I would call a man a fool who threw away jewels. I would call a man a fool who threw away money. I would call a man a bigger fool who threw away an hour. There's a world to be won. There's a church to be built. There's a God to be glorified and there's no time for triteness and there's not time for meaningless activity.” – John MacArthur, teaching from Ephesians 5:16
After telling the Ephesian believers to be imitators of God in v. 1, Paul then told them to walk as children of light and not as children of disobedience. Their lives would be marked by a constant putting to death of their sin and a constant submission to the goodness and righteousness of God revealed in Scripture. Regarding those around them, they were to be bold and ready to lovingly reprove those who were blinded by darkness.
Now, Paul gave another warning regarding their lifestyle. Paul’s admonition to the believers this time was that they should “walk circumspectly.” This was a call to full awareness in every area of their lives. There was a constant danger of falling into sin, and especially when confronting others about their sins, temptation was increased. So after encouraging the believers to engage those around them with the truth, Paul advises believers to be on guard against inadvertent foolishness.
Continuing the warning, Paul wrote, “not as fools, but as wise, redeeming the time.” According to Paul there is a direct connection between wisdom and the use of time. It is a uniform principle that none can escape. Time is the most expensive commodity, but many people foolishly spend it on the cheapest things. If there a way that billionaires could turn their profits into years, they would endeavor to live for thousands of years. But as it stands, the biological clock runs out for most around 70 years, and no amount of money can add any more time to that.
Knowing then that every second brings you closer to your moment of death, what will you do with the fleeting moments you have left? I was recently on a flight sitting next to a woman who was intently playing Candy Crush on her IPad. When another passenger commented to her that his own wife loved to play that game, she replied with a response that is revelatory of our current entertainment-gripped culture’s view of time versus money. She bragged that she has played this game for a few years now, and has made it to an incredibly high level without ever spending a dime of her own money to buy any upgrades to beat any of the levels.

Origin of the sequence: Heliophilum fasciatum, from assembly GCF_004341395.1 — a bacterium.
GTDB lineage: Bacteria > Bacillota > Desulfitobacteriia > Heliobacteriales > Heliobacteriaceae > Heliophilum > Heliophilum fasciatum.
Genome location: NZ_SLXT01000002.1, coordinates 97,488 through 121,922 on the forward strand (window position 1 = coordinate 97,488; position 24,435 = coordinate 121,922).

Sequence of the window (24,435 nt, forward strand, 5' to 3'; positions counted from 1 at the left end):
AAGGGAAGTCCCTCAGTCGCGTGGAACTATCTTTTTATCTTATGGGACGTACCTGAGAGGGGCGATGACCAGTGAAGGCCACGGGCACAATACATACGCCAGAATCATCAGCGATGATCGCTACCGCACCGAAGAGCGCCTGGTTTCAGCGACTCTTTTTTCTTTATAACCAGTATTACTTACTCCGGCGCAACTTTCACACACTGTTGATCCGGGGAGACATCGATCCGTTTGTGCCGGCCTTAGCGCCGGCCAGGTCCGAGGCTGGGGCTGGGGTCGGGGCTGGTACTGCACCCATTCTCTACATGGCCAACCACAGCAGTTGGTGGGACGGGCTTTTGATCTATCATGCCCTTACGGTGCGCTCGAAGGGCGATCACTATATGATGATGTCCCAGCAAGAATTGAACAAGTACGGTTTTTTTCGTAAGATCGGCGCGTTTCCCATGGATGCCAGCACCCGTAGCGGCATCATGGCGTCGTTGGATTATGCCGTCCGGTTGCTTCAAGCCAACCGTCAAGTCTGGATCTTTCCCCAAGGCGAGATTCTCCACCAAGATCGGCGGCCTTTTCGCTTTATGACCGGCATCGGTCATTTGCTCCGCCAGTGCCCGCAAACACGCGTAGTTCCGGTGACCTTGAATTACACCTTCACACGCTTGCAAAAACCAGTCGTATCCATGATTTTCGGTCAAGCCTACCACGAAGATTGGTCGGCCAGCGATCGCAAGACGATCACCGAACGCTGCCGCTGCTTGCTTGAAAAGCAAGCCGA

She explained that if ever she gets to a difficult level, she is willing to spend the next couple of weeks trying to beat that level on her own rather than spend the money to beat it. I’m certainly not advocating spending money on frivolous apps like Candy Crush, but I am pointing out that she viewed the hours she spent on Candy Crush as a cheaper exchange than $.99 for the upgrade. What a misguided perspective. Time is fleeting. In its abundance we find ourselves lazily negligent in its use. However, Paul explains that to waste time is not the way of wisdom, rather it is the way of foolishness.
Finally, Paul just outright says, “be not unwise.” Don’t allow yourself to get duped by the mind-numbing wastes of our day. To modify the words of Jesus to our modern context, “What shall it profit a man if he shall defeat every level of Flappy Bird and lose his own soul?” There are things of eternal value that we must endeavor to pursue. May God help us to war against foolishness by becoming self-controlled, Spirit-disciplined, wise servants of God.
Reflect: Do you walk as the wise or as a fool? What is the app or device that causes you to most often commit the sin of foolish time neglect?